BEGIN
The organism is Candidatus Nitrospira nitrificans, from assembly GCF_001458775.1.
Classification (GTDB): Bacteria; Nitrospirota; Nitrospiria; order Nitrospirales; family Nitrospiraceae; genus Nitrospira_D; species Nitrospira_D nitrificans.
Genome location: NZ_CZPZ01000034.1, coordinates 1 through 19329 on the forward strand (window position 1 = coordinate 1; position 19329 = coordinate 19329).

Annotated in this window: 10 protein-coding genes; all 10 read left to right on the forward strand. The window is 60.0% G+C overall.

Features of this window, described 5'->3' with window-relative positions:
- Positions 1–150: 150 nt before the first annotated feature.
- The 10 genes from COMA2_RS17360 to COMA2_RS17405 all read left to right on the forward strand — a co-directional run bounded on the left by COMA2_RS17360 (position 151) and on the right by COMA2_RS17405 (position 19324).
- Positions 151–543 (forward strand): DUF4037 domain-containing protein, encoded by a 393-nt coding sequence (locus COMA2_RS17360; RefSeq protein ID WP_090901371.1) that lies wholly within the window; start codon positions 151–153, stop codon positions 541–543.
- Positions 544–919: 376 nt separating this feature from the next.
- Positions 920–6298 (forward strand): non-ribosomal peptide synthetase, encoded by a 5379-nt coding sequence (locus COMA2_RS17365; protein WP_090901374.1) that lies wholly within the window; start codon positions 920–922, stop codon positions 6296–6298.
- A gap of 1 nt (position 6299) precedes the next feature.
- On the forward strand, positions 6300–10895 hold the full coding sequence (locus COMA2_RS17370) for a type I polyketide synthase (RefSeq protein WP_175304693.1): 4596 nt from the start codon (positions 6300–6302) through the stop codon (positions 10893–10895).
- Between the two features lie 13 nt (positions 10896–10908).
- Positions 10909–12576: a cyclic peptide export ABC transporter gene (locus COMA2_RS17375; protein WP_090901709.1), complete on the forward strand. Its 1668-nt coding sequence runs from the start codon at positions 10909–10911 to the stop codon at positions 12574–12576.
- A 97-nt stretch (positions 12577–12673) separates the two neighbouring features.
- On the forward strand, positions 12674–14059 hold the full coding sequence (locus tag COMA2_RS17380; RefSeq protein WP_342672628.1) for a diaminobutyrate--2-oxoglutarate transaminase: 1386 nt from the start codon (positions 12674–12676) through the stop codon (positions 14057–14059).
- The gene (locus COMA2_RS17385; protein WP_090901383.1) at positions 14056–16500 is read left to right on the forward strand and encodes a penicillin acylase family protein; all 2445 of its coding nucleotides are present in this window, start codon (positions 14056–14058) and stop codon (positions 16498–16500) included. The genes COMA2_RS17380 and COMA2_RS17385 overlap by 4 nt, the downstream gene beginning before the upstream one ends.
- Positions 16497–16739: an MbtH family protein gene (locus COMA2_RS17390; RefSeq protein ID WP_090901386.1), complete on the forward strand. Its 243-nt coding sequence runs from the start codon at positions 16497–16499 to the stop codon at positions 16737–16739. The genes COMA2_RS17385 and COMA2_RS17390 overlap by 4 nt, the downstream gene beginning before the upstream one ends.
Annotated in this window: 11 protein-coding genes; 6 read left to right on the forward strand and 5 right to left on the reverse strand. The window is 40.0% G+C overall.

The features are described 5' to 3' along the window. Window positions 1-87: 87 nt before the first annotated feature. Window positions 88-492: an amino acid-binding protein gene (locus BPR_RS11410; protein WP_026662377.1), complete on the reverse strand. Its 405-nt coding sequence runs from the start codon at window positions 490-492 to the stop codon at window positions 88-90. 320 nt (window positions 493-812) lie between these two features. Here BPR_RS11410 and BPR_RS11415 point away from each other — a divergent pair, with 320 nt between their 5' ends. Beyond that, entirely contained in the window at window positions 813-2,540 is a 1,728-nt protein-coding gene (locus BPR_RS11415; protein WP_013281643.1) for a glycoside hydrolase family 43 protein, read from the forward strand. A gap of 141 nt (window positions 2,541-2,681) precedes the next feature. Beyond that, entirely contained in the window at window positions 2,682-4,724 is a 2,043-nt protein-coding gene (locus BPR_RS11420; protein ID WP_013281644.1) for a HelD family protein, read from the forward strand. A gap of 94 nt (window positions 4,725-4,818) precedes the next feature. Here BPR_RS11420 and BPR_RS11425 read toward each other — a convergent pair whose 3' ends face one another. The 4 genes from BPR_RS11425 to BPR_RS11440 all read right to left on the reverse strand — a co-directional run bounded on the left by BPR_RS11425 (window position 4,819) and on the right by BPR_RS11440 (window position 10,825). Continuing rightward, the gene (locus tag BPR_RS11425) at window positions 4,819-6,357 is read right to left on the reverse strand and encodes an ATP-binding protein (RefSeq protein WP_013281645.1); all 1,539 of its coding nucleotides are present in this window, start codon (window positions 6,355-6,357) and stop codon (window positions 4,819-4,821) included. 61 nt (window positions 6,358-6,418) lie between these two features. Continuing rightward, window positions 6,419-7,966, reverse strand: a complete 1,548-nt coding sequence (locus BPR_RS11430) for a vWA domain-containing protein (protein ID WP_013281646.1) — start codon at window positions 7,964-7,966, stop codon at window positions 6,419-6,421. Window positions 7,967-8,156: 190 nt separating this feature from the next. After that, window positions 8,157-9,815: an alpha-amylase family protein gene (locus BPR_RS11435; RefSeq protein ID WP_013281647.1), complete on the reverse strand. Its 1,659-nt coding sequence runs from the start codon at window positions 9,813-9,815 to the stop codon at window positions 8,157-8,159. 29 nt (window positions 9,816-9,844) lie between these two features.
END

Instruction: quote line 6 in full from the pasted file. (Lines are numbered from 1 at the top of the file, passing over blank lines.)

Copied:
- Positions 1–150: 150 nt before the first annotated feature.